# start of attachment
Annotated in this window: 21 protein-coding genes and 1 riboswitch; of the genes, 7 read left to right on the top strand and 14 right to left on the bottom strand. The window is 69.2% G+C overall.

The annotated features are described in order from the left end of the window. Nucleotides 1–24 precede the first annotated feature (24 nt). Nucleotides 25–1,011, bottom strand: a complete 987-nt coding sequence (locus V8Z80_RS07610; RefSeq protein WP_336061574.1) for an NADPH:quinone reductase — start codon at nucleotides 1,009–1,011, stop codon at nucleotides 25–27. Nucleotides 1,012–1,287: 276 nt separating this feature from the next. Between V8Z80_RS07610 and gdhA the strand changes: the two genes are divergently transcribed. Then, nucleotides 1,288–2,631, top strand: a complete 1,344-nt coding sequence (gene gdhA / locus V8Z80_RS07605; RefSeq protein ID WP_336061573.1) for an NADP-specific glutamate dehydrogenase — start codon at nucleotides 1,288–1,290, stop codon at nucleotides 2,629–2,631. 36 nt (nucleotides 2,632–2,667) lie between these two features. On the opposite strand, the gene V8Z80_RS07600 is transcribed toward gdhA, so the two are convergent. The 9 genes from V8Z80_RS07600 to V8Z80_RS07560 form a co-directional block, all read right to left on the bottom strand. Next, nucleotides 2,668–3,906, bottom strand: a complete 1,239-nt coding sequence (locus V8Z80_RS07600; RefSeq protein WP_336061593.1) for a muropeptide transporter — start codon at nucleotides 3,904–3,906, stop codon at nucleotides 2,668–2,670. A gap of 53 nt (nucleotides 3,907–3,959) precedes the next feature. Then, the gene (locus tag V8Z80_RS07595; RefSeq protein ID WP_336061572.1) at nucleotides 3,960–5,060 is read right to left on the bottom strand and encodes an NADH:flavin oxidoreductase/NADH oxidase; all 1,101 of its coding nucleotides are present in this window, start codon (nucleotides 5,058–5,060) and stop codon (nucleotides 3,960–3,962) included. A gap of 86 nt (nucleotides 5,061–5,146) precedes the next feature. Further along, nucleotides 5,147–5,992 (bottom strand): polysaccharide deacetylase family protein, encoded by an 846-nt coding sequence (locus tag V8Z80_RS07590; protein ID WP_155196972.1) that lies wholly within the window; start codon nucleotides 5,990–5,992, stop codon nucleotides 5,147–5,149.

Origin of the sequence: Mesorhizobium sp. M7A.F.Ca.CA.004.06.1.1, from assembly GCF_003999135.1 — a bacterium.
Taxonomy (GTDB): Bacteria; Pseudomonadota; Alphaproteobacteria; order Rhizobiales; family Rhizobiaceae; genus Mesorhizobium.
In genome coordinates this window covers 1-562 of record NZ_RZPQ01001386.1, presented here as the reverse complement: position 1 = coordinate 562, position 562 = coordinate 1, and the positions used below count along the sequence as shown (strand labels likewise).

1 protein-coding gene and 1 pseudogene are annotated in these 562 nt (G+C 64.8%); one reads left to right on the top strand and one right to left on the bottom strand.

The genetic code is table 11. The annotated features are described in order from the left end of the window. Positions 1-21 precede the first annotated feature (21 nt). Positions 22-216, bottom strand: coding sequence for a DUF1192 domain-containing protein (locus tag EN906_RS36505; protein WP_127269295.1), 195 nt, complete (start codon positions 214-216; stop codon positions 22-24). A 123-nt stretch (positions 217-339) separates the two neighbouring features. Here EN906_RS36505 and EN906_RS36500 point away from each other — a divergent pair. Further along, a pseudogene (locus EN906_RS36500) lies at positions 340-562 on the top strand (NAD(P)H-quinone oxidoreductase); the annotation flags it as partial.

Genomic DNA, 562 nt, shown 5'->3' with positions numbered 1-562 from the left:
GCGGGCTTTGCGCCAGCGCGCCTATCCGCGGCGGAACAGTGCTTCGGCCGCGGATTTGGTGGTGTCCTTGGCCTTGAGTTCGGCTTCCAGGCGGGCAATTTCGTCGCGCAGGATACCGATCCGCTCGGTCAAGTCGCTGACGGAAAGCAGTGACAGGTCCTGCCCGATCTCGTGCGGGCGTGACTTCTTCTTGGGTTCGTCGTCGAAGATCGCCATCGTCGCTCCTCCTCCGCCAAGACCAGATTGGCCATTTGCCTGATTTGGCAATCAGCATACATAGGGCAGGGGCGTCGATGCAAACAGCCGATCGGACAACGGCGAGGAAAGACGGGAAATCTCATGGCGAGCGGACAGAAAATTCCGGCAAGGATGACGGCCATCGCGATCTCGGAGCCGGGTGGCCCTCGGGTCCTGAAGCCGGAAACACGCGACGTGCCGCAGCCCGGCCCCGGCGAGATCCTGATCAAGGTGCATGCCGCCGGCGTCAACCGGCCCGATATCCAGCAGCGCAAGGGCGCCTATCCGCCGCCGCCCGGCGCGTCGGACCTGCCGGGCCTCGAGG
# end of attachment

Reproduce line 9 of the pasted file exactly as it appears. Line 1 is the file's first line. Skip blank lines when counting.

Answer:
GCGGGCTTTGCGCCAGCGCGCCTATCCGCGGCGGAACAGTGCTTCGGCCGCGGATTTGGTGGTGTCCTTGGCCTTGAGTTCGGCTTCCAGGCGGGCAATTTCGTCGCGCAGGATACCGATCCGCTCGGTCAAGTCGCTGACGGAAAGCAGTGACAGGTCCTGCCCGATCTCGTGCGGGCGTGACTTCTTCTTGGGTTCGTCGTCGAAGATCGCCATCGTCGCTCCTCCTCCGCCAAGACCAGATTGGCCATTTGCCTGATTTGGCAATCAGCATACATAGGGCAGGGGCGTCGATGCAAACAGCCGATCGGACAACGGCGAGGAAAGACGGGAAATCTCATGGCGAGCGGACAGAAAATTCCGGCAAGGATGACGGCCATCGCGATCTCGGAGCCGGGTGGCCCTCGGGTCCTGAAGCCGGAAACACGCGACGTGCCGCAGCCCGGCCCCGGCGAGATCCTGATCAAGGTGCATGCCGCCGGCGTCAACCGGCCCGATATCCAGCAGCGCAAGGGCGCCTATCCGCCGCCGCCCGGCGCGTCGGACCTGCCGGGCCTCGAGG